Mountain Pine Beetle Needs To Be Eradicated Before It Is Too Late
August 4, 2017
I have, on numerous occasions, brought forward in Parliament the devastation happening in Jasper National Park by the mountain pine beetle infestation. From the west along Mount Robinson to the east park gates, the park has been overtaken by this endemic. The dead trees are a tremendous fuel load for possible fires, not only risking the safety of visitors and residential/commercial property, but also the livelihood of wildlife found in Jasper National Park.
As the Member of Parliament for Yellowhead, I am aware of the devastation caused by the mountain pine beetle in Alberta. I have toured Jasper Park from entrance to entrance, and brought my concerns to the attention of officials at all levels — from local park officials up to Minister McKenna’s office in Ottawa. I have been told they have a plan.
After reading Multi-species Action Plan for Jasper National Park of Canada (Proposed), published by Parks Canada to protect seven species identified as threatened or endangered under the Species at Risk Act (SARA), I dare to ask, what will happen to Whitebark Pine trees and the Woodland Caribou and other wildlife and foliage if the pine beetle infestation is not dealt with?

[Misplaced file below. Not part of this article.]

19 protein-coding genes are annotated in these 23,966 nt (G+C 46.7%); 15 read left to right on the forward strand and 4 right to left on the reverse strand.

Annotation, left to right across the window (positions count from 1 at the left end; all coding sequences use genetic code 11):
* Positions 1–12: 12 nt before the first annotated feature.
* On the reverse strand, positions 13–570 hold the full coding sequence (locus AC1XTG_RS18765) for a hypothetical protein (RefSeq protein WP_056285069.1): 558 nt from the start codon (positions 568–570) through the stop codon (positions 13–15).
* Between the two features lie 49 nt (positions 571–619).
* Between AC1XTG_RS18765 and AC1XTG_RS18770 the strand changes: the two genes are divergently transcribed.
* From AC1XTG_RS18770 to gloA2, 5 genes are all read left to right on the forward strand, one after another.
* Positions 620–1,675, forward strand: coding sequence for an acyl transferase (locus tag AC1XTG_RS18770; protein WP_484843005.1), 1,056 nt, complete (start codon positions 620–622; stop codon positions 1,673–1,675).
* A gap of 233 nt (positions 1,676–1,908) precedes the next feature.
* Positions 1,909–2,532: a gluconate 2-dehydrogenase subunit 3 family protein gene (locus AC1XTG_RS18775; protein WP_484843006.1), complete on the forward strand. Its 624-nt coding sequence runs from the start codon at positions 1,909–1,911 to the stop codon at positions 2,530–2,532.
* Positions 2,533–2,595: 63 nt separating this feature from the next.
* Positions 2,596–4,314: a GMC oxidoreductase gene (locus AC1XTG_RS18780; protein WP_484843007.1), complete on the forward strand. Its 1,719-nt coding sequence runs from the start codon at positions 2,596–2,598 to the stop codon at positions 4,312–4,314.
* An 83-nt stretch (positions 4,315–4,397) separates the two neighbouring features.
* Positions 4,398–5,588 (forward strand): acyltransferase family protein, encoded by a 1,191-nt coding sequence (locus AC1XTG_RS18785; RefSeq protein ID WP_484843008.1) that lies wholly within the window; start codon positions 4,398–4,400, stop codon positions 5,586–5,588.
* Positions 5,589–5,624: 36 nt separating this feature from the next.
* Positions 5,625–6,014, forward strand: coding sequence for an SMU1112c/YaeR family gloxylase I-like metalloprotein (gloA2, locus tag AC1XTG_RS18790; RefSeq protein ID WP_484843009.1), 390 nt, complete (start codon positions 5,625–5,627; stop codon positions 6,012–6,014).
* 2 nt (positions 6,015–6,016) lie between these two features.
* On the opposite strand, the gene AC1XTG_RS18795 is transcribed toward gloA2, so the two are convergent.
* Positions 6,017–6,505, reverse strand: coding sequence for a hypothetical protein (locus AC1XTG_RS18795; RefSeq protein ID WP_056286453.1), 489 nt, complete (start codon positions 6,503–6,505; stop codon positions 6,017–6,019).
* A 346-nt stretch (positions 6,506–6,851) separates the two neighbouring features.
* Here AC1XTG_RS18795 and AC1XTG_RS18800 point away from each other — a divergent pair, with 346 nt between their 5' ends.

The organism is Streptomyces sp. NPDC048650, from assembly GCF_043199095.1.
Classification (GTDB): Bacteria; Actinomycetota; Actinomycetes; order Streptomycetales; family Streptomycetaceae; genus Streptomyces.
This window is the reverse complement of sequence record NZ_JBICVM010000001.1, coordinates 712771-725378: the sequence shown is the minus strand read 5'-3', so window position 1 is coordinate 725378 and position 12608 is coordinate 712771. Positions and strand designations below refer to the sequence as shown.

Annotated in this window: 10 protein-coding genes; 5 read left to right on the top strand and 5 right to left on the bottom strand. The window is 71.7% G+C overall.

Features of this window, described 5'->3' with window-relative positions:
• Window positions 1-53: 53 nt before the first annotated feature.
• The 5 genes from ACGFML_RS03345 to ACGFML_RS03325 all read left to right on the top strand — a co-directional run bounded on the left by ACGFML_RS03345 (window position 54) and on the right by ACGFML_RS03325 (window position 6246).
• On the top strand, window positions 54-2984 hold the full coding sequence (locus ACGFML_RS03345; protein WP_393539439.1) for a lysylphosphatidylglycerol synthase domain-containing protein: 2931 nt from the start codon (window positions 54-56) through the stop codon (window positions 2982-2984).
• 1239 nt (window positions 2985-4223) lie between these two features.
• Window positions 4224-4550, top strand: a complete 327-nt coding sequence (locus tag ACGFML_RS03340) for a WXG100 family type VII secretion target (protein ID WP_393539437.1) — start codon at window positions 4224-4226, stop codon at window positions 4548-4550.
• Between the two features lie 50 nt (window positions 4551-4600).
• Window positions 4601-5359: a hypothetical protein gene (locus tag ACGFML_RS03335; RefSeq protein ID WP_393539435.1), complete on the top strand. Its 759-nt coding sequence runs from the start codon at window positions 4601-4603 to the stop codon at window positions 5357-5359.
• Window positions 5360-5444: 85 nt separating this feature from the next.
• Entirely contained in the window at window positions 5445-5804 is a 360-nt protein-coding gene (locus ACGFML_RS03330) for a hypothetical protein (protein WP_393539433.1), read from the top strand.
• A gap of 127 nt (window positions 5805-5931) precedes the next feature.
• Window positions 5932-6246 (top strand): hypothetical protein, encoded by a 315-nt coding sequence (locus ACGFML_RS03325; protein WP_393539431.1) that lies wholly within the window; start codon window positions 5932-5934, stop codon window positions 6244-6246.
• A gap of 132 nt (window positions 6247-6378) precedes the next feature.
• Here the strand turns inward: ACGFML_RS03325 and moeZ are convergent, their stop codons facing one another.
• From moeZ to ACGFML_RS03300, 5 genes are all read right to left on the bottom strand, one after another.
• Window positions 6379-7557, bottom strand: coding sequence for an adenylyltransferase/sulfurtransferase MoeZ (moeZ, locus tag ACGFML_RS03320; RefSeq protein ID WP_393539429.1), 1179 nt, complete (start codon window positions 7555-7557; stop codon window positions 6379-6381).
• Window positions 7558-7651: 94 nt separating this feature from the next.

The Minister of the Environment and Climate Change, the Honourable Catherine McKenna is responsible under Section 47 of SARA for species found in Jasper Park. The above-mentioned proposed report states “…the Species at Risk Act (SARA) prohibitions protecting individuals and residences apply automatically when a species is listed, and all critical habitat in national parks and national historic sites must be legally protected within 180 days of being identified.” It goes on to say: “These documents provide guidance for the recovery of individual species, including strategy direction, recovery objectives, critical habitat, and threats.”
The mountain pine beetle is a threat. It is a threat to the survival of the Whitebark Pine trees, the caribou and all wildlife in Jasper Park.
The report can be found at: